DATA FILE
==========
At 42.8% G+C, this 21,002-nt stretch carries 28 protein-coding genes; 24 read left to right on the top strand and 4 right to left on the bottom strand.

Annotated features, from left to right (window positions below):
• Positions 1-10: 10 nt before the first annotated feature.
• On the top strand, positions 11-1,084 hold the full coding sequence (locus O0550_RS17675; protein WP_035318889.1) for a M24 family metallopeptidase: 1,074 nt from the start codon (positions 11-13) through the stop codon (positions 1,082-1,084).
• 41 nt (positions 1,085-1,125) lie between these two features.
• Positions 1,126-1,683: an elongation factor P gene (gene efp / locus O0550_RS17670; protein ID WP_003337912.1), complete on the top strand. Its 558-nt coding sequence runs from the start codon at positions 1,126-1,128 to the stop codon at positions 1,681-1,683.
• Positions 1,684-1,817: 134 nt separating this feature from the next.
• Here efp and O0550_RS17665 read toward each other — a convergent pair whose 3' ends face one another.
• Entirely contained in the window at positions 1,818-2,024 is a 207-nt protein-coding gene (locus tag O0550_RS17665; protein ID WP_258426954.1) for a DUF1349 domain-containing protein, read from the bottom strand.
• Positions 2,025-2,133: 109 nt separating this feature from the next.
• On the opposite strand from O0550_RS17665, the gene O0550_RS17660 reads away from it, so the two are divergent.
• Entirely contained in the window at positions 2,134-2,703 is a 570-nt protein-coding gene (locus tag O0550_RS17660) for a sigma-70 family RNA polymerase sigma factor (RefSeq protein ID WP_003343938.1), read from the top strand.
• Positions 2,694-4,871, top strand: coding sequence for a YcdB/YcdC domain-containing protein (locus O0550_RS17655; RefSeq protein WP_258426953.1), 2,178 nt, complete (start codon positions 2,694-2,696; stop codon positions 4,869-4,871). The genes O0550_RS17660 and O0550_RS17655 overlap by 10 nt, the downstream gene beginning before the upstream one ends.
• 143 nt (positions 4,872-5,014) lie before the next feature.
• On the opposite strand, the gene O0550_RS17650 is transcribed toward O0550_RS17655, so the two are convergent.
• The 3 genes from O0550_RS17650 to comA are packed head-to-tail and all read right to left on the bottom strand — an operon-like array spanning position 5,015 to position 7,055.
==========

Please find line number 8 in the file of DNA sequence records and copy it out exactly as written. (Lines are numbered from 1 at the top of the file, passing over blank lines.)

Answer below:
• Here efp and O0550_RS17665 read toward each other — a convergent pair whose 3' ends face one another.